Slovakian Prime Minister Robert Fico has said that “every single Muslim in Slovakia” is being monitored in the wake of the recent Paris attacks, saying that there are “huge security threats” connected to migration.
“We respect that there’s a migration crisis but Slovak citizens and their security is of higher priority than the rights of migrants,” Fico said during a televised debate.
Fico also said that, although the majority of Muslims are in Slovakia legally, Slovakian special forces are “ready to engage” with and deport illegal immigrants.
The Prime Minister adheres to the policy of stemming the flow of migrants fleeing from war-torn Syria, as he believes the terrorist group ISIS could infiltrate the migrants seeking refuge in Europe. He has previously rejected a proposed quota system that seeks to distribute incoming refugees more evenly across Europe.
Slovakia’s refugee policy has come under fire before, particularly after the government announced its willingness to take in 200 of the tens of thousands of Syrian refugees, as long as they are Christians. A spokesman for the Ministry of Interior said the reason for this stipulation is the lack of mosques in Slovakia.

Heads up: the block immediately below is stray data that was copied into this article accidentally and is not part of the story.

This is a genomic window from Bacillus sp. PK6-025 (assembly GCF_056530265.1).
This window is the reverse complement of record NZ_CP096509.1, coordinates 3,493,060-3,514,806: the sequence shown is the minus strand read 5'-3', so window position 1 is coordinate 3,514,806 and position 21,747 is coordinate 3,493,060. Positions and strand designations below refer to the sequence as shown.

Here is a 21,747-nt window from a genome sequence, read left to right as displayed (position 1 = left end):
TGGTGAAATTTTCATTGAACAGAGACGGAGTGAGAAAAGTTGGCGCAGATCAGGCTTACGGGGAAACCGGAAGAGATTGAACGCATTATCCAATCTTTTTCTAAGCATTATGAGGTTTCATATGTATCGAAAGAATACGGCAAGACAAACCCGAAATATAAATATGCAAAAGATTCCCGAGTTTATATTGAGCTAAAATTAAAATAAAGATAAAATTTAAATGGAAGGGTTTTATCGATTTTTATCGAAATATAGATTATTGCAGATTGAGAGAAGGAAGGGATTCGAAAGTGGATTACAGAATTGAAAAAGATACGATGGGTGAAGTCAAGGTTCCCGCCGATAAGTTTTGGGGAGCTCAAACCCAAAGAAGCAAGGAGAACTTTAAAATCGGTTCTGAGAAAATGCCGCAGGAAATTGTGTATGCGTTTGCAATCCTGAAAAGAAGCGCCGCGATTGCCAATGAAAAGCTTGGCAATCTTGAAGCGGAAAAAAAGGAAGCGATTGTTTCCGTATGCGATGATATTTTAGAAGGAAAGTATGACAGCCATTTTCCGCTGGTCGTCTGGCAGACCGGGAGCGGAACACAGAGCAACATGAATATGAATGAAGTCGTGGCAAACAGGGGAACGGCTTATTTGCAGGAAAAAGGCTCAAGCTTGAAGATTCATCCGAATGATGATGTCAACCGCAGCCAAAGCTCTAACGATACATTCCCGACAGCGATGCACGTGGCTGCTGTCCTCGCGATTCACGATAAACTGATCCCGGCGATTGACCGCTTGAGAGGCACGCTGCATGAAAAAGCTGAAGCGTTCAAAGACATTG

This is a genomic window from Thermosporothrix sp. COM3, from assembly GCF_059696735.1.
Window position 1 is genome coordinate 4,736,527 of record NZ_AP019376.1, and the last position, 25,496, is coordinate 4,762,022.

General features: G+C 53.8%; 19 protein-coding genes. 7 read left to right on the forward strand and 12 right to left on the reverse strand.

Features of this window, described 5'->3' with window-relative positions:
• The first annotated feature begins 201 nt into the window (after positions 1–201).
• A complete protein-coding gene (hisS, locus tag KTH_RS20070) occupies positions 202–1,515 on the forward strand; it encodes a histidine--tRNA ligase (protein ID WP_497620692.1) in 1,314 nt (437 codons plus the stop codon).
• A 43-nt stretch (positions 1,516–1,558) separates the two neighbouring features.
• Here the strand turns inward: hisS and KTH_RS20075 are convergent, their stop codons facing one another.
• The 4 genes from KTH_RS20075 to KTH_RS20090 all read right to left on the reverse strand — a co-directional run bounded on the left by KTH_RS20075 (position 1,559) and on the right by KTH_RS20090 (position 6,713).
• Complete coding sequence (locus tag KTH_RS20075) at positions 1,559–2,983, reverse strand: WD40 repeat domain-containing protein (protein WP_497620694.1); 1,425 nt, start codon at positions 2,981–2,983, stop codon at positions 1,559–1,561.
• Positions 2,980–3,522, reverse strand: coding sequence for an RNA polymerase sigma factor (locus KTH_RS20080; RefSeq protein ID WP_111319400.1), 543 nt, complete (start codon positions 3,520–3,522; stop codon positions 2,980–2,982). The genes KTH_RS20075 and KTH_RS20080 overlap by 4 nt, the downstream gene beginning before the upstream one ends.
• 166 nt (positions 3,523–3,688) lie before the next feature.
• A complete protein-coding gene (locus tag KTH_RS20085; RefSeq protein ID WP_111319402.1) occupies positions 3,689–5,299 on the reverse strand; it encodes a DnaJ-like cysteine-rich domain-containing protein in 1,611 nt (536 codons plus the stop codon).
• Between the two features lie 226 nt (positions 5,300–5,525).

Prime Minister Fico also said, “Virtually every time there has been a terrorist attack [in Europe], representatives of the Muslims were responsible.”
“We have been saying that there are enormous security risks linked to migration. Hopefully, some people will open their eyes now,” Fico told journalists, alluding to last week’s Paris attacks.
Parisian police found a Syrian passport next to the body of one of the Stade de France suicide bombers. Although authorities confirmed the passport belongs to a Syrian refugee, it remains unclear whether said refugee was involved in the attacks or if the assailant created fake documentation under the refugee’s name.
Police identified another one of the attackers as a French national with a previous criminal record.
The death toll from the city-wide gun and bomb attacks in Paris now stands at 129, AFP reported, citing Parisian officials. 300 have been hospitalized with injuries from the attacks, with 80 in critical condition.